• Consumers cannot easily avoid personalization if they wish to (including because a particular good or service is an ‘essential’ rather than a discretionary purchase), or it is not clear to them how to take control and use personal data to inform their purchasing decisions. 13

  • The form of price discrimination is particularly complex or opaque to consumers. Consumers may, for example, be unaware that the price for a given product displayed to them is different from the price displayed to another consumer or – even if they are aware – may have little understanding of how that price was determined. This may reduce the ability of customers to identify a baseline price for a product and thus make it more difficult for them to make fully informed buying decisions or to act as a ‘discipline’ on firm behaviours (and thereby drive competition). This may be a particular issue when personalization is combined with dynamic pricing, and risks damaging consumer trust in online markets more generally.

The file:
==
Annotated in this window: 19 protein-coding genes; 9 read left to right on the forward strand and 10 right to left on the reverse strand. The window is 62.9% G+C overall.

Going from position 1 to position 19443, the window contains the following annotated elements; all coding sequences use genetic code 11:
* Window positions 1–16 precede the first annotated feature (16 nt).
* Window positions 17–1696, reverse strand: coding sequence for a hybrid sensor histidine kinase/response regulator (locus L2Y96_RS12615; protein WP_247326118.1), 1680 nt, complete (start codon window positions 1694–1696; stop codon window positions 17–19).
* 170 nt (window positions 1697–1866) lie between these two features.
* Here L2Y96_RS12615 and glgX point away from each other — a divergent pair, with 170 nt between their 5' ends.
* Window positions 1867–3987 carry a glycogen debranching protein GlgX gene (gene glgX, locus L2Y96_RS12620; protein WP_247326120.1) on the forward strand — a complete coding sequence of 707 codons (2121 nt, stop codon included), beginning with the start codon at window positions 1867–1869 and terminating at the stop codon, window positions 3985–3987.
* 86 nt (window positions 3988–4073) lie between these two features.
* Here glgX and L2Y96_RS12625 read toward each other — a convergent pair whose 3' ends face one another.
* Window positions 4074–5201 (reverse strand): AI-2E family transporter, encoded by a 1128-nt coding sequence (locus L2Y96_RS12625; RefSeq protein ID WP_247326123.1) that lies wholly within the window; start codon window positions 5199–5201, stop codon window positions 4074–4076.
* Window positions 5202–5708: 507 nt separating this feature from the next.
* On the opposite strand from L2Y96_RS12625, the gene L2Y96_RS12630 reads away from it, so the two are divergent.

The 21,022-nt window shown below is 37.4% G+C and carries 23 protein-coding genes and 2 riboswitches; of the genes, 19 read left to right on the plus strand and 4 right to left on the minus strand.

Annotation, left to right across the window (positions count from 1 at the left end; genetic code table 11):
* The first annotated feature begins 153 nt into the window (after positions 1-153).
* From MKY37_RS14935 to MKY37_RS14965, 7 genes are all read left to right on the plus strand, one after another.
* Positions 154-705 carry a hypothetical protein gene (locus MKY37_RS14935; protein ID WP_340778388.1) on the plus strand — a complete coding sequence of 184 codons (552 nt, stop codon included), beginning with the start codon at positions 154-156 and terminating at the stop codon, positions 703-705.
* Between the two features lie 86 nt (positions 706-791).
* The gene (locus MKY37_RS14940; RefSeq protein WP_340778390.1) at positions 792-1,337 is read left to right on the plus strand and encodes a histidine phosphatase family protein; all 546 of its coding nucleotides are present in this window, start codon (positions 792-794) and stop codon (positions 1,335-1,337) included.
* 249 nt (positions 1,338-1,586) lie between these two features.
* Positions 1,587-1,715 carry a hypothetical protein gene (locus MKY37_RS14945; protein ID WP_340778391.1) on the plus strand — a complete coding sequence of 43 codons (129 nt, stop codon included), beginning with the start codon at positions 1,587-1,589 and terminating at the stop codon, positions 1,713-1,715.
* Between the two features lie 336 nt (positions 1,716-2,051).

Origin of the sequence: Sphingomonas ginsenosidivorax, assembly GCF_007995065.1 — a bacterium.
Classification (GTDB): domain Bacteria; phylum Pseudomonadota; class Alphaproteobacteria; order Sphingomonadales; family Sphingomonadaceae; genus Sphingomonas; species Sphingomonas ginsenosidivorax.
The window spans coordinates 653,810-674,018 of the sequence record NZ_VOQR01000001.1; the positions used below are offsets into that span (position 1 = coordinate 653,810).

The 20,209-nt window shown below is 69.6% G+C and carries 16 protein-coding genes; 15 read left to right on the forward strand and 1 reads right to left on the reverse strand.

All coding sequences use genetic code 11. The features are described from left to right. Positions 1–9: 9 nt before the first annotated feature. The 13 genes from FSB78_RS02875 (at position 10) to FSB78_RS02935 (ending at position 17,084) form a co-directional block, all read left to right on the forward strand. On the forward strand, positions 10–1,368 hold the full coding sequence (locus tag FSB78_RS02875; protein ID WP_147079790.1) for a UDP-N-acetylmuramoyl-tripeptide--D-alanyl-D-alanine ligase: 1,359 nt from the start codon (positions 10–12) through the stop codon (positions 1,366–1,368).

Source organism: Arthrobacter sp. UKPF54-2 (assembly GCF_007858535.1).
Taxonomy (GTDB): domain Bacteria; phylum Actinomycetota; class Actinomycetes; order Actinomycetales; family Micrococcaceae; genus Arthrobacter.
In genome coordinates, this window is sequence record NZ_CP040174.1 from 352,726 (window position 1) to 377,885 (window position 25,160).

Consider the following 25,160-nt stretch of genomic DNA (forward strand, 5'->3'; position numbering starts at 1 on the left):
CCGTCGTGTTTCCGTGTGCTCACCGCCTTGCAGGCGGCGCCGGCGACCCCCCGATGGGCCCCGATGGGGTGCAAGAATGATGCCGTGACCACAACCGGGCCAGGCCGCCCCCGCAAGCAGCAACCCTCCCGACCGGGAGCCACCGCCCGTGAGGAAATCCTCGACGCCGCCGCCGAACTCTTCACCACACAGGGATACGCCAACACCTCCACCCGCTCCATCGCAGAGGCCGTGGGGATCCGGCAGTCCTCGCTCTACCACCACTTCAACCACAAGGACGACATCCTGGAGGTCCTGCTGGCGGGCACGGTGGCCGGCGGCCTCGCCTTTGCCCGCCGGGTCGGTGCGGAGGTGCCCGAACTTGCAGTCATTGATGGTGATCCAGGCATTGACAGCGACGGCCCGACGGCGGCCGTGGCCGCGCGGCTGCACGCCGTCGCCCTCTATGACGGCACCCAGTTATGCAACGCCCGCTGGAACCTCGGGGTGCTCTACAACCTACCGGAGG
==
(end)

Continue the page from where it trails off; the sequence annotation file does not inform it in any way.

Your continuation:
• Firms have the ability and incentive to exploit consumer behavioural biases and thus to inhibit consumers’ ability to make economically rational transactional decisions in response to personalized pricing. 14

  • The groups disadvantaged by price discrimination are considered vulnerable.

  • It is very costly for firms to implement and firms are likely to pass on these higher costs to consumers in the form of higher prices overall.

We consider some of these aspects in further detail below.

3.2 The role of transparency